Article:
A new technique for bile duct reconstruction in liver transplantation

Haberal M., Boyvat F., Moray G., Karakayali H., Emiroglu R. , Dalgic A.

TRANSPLANTATION PROCEEDINGS, vol.38, no.2, pp.584-588, 2006 (Journal Indexed in SCI) identifier identifier identifier

  • Publication Type: Article / Article
  • Volume: 38 Issue: 2
  • Publication Date: 2006
  • Doi Number: 10.1016/j.transproceed.2006.01.023
  • Page Numbers: pp.584-588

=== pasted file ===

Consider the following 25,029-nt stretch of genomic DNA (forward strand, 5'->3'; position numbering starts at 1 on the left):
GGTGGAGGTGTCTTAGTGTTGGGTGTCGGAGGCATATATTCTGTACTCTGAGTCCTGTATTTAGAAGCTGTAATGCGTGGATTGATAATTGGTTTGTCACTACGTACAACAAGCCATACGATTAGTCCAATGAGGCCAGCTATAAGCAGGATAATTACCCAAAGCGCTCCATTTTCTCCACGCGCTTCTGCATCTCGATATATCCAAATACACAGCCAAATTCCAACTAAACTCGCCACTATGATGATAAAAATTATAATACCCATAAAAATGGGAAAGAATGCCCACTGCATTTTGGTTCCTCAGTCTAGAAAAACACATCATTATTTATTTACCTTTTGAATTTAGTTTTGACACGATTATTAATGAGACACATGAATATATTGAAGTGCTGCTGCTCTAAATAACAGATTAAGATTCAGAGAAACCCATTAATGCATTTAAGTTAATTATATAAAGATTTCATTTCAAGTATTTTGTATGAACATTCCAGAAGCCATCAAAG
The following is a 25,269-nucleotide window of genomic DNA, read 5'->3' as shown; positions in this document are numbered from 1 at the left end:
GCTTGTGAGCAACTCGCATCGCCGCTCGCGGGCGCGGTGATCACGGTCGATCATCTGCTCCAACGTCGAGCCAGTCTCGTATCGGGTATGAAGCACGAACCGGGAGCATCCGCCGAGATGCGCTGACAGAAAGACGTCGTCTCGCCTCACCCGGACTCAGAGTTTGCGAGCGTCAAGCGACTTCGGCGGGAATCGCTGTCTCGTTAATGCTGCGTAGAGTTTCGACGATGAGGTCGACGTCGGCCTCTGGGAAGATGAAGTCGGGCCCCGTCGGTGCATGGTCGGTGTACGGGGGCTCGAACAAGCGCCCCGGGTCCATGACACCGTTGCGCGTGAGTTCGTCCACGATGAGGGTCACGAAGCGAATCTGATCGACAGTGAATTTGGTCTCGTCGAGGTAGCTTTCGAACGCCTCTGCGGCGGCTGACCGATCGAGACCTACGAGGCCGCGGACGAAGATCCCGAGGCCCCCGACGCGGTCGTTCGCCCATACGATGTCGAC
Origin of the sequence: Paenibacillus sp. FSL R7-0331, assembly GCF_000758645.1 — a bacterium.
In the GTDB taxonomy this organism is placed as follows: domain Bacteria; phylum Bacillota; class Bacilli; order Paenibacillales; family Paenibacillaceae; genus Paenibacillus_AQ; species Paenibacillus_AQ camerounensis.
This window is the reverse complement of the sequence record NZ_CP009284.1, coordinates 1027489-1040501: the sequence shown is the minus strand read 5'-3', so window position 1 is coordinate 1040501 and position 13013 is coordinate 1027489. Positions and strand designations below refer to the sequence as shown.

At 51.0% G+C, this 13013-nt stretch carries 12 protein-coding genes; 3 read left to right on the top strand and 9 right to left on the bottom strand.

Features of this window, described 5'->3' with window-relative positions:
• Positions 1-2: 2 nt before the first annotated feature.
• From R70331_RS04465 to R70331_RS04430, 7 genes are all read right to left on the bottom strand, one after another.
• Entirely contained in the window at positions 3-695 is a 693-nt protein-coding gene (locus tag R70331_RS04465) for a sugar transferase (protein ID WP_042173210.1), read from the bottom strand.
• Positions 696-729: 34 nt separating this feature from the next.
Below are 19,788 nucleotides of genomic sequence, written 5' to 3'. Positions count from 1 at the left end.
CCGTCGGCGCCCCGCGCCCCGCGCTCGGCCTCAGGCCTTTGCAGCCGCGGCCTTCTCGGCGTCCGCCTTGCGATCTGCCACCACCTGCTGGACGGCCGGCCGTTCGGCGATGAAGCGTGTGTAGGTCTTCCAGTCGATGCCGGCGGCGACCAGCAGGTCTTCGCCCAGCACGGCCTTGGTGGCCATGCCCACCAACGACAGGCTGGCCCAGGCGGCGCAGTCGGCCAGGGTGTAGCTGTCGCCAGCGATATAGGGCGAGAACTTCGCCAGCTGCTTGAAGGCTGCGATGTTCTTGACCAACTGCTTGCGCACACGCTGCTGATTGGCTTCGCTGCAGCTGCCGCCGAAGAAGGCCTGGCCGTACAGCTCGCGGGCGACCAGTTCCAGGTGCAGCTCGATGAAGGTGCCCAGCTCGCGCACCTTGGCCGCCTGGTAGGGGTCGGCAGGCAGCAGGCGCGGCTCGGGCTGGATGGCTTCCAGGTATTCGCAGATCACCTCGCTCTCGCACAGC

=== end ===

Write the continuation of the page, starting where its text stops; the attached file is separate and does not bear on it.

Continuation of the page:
Biliary complications are one of the most important problems in liver transplantation. Despite various refinements of surgical technique, liver transplantation is associated with significant numbers of biliary problems. In this article, we describe our novel "intraoperative transhepatic biliary catheter insertion" technique for biliary reconstruction in 29 patients, since November 2004 comparing results before and after its implementation. 5-F Kumpe catheter is inserted into the biliary system in two steps. The first is completed at the back table, and the second during the recipient operation. The grafts were from cadavers in 10 cases, with the remaining ones from living, donors. Ten patients received whole-liver grafts, 11 received a right lobe, and eight received a left-lateral lobe or left lobe. The mean weight of the living donor grafts was 598 g (range = 270 to 975 g). The mean graft weight-to-body weight ratio in the living donor liver transplantations was 1.6% 1.0% (range, 0.8% to 4.1%). Intraoperative transhepatic biliary catheter insertion was performed with a duct-to-duct anastomosis, in 27 cases and with a Roux-en-Y hepaticojejunostomy in two cases. The only biliary complication was one case (3.4%) of bile leakage from the anastornotic site. This rate is significantly lower than that for duct-to-duct biliary reconstructions prior to the new catheter technique (13.0%; P < .05). This new technique of biliary reconstruction with intraoperative biliary catheter insertion has significantly reduced our biliary complication rate. Transhepatic biliary stenting prevents biliary complications and makes it simple to maintain percutaneous access in case such problems arise. However, further studies are needed to compare incidence rates of biliary complications when our novel technique is used versus other surgical techniques.